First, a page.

• Maurepas 46 (begun as Hazardeux but renamed June 1698; launched October 1698 at Lorient) – given to the Compagnie des Indes 1698, recovered 1703 but transferred again 1705
  • Adélaïde 44 (launched 10 January 1699 at Toulon) – wrecked 1714
  • Dryade 44–46 (launched 21 October 1702 at Le Havre) – captured by the British 1709
  • Parfaite 40 (launched 29 September 1704 at Toulon) – sunk 1703
  • Griffon 44–50 (launched 10 January 1705 at Lorient) – captured by the British in 1712, but returned; broken up 1748
  • Thetis 44–50 (launched 20 June 1705 at Brest) – captured by the British in 1707
  • Atalante 40–44 (launched February 1707 at Le Havre) – condemned 1729–33
  • Diane 42–44 (launched February 1707 at Le Havre) – deleted 1711
  • Amazone 40–42 (launched 16 April 1707 at Brest) – hulked 1741, broken up 1748
  • Gloire 38 (launched 18 April 1707 at Lorient) – captured by the British in 1709, became HMS Sweepstakes; broken up 1716
  • Argonaute 42–50 (launched 14 November 1708 at Brest) – hulked 1720, broken up 1746

Captured or otherwise acquired from foreign navies[edit]

  • ? (ex-Spanish galleon, captured 1639)
  • ? (ex-Spanish galleon, captured 1640)
  • ? (ex-Spanish vice-admirals galleon, captured 1643 (Battle of Cape Gata))
  • ? (ex-Spanish galleon, captured 1643 (Battle of Cape Gata))
  • ? (ex-Algerine, captured 1665, ex-Dutch Giardino d'Olanda (Hollandsche Tuyn) 40)
  • Saint Cosme 50/52, 3rd Rang (ex-Spanish San Cosimo, captured 1672) – Broken up 1677
  • Saint Pierre 50/52, 3rd Rang (ex-Spanish San Pedro, captured 1674) – Sold 1681
  • Defenseur 54, 3rd Rang (ex-Dutch Beschermer, captured 1677) – Wrecked 1678
  • ? 50 (ex-English, captured 1691)
  • ? 50 (ex-English, captured 1691)
  • ? 40 (ex-English, captured 1691)
  • ? 40 (ex-Dutch, captured 1691)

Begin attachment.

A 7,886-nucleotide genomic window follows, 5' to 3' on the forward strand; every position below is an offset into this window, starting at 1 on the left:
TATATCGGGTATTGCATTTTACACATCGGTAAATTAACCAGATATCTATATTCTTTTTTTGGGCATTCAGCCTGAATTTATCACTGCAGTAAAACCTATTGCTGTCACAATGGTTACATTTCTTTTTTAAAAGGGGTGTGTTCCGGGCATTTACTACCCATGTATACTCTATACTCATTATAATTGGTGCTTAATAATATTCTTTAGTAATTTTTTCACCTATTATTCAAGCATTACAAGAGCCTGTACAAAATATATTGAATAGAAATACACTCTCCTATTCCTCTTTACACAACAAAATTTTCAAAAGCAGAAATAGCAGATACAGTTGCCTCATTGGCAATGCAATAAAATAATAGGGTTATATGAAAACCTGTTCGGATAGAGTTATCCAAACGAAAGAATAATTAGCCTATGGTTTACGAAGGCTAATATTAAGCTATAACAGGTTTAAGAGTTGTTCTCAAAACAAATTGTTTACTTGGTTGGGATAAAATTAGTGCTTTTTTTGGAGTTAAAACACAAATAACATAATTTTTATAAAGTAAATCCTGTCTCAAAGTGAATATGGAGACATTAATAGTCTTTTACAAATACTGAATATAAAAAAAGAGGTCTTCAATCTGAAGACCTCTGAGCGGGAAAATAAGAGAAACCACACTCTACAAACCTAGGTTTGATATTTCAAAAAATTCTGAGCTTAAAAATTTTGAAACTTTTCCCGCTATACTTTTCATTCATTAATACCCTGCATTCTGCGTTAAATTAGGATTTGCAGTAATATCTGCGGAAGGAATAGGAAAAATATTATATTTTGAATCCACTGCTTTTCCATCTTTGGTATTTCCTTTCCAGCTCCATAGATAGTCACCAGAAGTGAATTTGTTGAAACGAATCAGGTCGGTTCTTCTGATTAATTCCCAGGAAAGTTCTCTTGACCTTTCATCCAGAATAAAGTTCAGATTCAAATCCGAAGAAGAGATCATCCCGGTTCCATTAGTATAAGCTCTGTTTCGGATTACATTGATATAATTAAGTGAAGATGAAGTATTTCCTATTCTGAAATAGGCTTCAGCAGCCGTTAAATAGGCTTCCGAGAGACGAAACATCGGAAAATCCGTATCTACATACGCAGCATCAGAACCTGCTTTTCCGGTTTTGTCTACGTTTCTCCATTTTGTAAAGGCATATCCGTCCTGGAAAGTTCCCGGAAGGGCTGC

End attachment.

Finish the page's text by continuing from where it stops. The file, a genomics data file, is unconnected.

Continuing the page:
• ? 54 (ex-Dutch, captured by Maure & Modéré 1692)
  • ? 48 (ex-Dutch, captured by Maure & Modéré 1692)
  • ? 62 (ex-Spanish galleon, captured 1692)
  • ? 64 (ex-Dutch, captured 1693)
  • ? 64 (ex-Dutch, captured 1693)
  • ? 50 (ex-English, captured 1694) (same as next?)
  • Espérance d'Angleterre 70, 2nd Rang (ex-English Hope, captured 1695) – Recaptured and wrecked in the Battle of Vigo Bay in October 1702
  • ? 44 (ex-Dutch, captured 1696) – Scuttled by fire to prevent recapture
  • ? (ex-Spanish galleon, captured by des Augiers 1696)
  • ? (ex-Spanish galleon, captured by des Augiers 1696)
  • Rotterdam 40, 4th Rang (ex-Dutch Rotterdam, captured 1703) – Deleted 1706
  • Elizabeth 70, 2nd Rang (ex-English Elizabeth, captured 1704) – Deleted 1720
  • Coventry 50, 4th Rang (ex-English Coventry, captured 1704) – Recaptured 1709
  • Falmouth 50, 4th Rang (ex-English Falmouth, captured 1704) – Wrecked 1706
  • Pendennis 54, 3rd Rang (ex-English Pendennis, captured 1705) – Sold 1706
  • Blekoualle 54, 3rd Rang (ex-English Blackwall, captured 1705) – Recaptured 1708
  • Mercure 40–42, 4th Rang (ex-Dutch Mercurius, captured 1705) – Captured by the English 1707
  • ? 50 (ex-Dutch Hardenbroek, captured 1706) – To Russia 1712 as Esperans 44